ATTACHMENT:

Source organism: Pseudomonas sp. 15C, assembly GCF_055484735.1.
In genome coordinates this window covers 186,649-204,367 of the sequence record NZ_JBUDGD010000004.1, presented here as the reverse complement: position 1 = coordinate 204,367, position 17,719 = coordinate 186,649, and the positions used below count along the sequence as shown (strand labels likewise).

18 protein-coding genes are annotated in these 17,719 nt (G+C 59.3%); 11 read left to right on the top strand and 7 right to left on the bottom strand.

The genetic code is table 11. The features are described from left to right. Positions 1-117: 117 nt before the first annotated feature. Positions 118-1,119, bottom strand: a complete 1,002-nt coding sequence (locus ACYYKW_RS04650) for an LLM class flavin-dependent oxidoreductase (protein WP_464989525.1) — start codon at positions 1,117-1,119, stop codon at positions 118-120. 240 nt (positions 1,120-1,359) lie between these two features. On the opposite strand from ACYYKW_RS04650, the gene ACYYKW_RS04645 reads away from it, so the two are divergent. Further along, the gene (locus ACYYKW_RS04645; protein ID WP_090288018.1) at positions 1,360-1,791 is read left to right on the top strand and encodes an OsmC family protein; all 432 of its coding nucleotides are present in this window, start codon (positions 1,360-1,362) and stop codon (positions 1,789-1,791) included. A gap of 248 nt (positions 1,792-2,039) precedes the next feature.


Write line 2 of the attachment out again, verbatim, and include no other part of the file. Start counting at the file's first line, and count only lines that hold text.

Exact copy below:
In genome coordinates this window covers 186,649-204,367 of the sequence record NZ_JBUDGD010000004.1, presented here as the reverse complement: position 1 = coordinate 204,367, position 17,719 = coordinate 186,649, and the positions used below count along the sequence as shown (strand labels likewise).